The MPS020N0040D pressure sensor is a cheap component readily available for purchase on sites like eBay.
I recently needed to create a blow activated switch and, as I already had a few of these at hand, decided to design a minimal circuit that would provide a digital output when a threshold pressure was detected by the sensor.
How does the pressure sensor work?
A pressure transducer converts an applied pressure into an electrical signal that can be measured.
The majority of transducers are made up of two main components – an elastic part that deforms when exposed to pressure and an electrical part that detects that deformation.
The most common form of elastic material is formed into a thin flexible membrane called a diaphragm. The electrical device that detects the deformation of the diaphragm can be based on a resistive, capacitive or inductive principle of operation.
The datasheet for the MPS020N0400D indicates that this a resistive device. This type of pressure transducer has strain gauges bonded or embedded into the surface of the diaphragm so that any change in pressure will cause a change in the electrical resistance of each strain gauge.
The datasheet shows that the resistive device inside the sensor acts like a Wheatstone Bridge. It measures differential pressure between ‘atmospheric’ pressure
(nominally 101.3kPa) and the pressure on the diaphragm, with full scale output at 40kPa.
This Wheatstone Bridge arrangement is frequently used in strain gauges. In this case it will produce a a voltage that varies proportionally to the change in resistance caused by the diaphragm’s deformation.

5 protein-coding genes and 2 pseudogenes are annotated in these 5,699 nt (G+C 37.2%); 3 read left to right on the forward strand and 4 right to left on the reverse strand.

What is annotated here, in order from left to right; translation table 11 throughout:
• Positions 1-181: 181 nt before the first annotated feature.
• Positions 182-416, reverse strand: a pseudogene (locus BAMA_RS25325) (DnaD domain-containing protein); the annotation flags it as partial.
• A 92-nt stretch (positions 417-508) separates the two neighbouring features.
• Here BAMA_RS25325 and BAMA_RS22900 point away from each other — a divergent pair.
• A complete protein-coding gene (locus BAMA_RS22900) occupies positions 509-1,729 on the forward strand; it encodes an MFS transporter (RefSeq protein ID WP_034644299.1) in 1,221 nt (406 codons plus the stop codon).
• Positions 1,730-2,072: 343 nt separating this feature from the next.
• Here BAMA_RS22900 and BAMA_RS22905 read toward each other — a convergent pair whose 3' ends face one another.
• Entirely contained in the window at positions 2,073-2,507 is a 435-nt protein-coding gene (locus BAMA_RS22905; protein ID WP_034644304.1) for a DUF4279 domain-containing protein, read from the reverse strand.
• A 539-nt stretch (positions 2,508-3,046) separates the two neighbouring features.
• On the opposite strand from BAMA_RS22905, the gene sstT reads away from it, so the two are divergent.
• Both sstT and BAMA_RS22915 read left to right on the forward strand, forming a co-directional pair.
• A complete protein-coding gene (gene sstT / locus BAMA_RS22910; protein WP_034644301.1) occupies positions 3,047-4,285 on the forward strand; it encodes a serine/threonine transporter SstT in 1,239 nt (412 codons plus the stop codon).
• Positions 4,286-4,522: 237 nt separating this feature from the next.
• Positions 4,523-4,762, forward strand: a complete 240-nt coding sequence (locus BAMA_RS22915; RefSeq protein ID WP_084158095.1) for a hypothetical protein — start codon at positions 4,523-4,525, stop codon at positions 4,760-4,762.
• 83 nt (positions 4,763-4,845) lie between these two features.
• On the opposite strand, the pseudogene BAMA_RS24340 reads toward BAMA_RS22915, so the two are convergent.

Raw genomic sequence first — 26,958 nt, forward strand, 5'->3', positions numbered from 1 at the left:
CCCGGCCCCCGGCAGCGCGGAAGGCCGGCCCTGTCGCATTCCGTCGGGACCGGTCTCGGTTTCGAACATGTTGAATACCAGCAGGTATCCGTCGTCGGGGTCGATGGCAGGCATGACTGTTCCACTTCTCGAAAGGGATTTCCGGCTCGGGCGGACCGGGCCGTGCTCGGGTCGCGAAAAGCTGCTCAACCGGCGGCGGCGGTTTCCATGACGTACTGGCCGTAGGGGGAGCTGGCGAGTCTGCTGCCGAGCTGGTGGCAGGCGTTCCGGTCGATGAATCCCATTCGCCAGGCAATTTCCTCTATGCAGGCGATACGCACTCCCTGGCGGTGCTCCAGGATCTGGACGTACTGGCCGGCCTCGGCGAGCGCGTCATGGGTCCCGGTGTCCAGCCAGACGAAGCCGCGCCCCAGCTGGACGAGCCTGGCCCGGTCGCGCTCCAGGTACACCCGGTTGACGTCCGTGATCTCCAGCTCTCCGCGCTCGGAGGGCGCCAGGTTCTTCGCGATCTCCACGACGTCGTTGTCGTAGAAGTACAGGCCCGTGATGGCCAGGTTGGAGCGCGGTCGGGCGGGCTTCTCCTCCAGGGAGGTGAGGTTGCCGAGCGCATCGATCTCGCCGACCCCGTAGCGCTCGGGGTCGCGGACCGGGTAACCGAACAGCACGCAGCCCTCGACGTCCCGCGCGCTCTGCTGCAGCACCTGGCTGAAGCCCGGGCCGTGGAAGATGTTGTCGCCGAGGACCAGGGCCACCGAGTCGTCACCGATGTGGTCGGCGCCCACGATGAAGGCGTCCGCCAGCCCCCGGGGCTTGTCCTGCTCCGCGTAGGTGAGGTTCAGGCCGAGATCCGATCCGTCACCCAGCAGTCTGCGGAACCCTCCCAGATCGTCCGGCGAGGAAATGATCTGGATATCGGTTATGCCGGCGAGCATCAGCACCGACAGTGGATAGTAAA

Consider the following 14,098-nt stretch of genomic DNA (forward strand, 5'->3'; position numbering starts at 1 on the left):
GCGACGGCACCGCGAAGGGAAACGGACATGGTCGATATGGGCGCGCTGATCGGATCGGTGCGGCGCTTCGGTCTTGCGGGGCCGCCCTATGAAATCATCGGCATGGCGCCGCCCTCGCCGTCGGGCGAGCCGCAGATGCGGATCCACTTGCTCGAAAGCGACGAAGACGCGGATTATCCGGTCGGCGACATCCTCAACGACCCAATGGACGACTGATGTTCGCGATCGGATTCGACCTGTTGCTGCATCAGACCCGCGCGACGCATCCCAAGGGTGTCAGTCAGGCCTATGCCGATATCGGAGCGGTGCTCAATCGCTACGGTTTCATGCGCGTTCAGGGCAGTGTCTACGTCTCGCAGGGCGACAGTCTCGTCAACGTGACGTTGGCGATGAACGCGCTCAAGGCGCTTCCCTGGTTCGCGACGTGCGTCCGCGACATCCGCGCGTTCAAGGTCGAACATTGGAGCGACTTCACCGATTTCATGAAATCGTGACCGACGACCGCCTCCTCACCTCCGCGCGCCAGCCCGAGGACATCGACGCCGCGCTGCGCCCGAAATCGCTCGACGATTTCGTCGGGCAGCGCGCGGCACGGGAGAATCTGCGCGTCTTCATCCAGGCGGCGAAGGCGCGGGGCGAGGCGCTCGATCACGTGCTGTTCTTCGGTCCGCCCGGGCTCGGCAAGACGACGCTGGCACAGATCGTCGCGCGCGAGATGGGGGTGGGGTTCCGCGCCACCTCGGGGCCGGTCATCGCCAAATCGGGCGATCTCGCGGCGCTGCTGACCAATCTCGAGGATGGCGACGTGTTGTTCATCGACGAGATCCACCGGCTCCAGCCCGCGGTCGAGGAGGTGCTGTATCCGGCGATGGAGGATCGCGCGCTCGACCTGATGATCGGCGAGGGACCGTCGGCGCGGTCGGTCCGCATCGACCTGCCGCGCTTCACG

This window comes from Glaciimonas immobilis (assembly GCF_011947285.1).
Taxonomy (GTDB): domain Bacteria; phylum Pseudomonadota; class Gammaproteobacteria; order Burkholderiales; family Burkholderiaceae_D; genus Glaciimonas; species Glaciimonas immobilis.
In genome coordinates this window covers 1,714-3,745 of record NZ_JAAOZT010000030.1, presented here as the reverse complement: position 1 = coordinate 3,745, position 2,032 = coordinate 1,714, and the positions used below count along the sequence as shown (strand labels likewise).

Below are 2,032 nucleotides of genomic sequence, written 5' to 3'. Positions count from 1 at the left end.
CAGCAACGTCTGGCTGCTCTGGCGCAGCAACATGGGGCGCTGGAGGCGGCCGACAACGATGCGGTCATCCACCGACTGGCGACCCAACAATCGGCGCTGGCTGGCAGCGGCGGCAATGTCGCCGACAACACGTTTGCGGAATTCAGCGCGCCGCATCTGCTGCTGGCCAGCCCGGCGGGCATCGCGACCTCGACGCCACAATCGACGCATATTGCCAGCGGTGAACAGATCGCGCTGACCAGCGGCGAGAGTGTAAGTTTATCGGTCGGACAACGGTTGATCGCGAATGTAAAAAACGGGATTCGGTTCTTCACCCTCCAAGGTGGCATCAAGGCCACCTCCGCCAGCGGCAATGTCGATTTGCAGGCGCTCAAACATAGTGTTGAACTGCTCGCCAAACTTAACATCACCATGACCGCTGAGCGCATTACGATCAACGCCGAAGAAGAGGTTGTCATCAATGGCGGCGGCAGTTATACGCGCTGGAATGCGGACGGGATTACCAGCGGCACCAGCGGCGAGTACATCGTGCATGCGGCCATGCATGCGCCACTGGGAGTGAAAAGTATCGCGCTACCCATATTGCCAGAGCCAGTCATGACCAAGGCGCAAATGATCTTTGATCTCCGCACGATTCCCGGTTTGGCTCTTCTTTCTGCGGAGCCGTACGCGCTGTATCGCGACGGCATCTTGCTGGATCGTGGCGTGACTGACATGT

I measured the resistance between nodes inside the sensor at about 5kΩ. Testing the bridge with a 5V supply also showed that I would be getting about 10mV output for the type of pressure I was creating by blowing into the sensor. Clearly some sort of amplification would be required on the output signal before it could be used to as a switch.
Also, I was not interested actually measuring the force of the pressure, just that the pressure had been applied. So there was no need for any calibration or other signal filtering capability.
Designing the circuit
An Operational Amplifier (OpAmp) is designed to do exactly what is needed. Texas Instruments has a good Application Note on using OpAmps in signal conditioning for resistive pressure sensors (see here).
The OpAmp amplifies the difference between voltages applied to their two inputs. The voltage to only one input is amplified if the second input is grounded. Both of these properties are used to create the pressure switch circuit.
If I need an output voltage required of about 5V for an input of 10mV, then I need to amplify the signal 500 times (5000mV/10mV). Using the OpAmp as a Differential Amplifier I calculated the resistances that would give me the needed gain using this specialised calculator.
Once I had the amplified output, I then needed put that through another OpAmp that will ‘infinitely’ amplify any slight difference between an arbitrary setpoint voltage (achieved using a trimpot as a voltage divider on one of the inputs) and the amplified pressure voltage signal from the first stage of the circuit. This second OpAmp effectively produces a digital output of either 0V (for no pressure) or 5V (for pressure) at the output, with a trimpot setting the voltage threshold at which this transition occurs.
The final circuit is shown below. The circuit uses a LM358 OpAmp because they are inexpensive I had these at hand but just about OpAmp will do in this application.
Making the PCB
For testing, I make my own prototype PCBs using my Shapeoko 2 CNC mill controlled using a TinyG Controller and Chilipeppr software combination. Chilipeppr has developed nice features to auto-level the board and can read an Eagle CAD file directly to and produce a milling path. With no intermediate steps the workflow is straight from CAD design to PCB milling!
As you can see in the PCB layout, when I design for my desktop CNC machine, I make the pads extra big with wide traces for easy manufacture, soldering and handling, especially as the board is generally not solder masked for a one-off build.
The actual prototype board at manufactured and completed stages is shown below.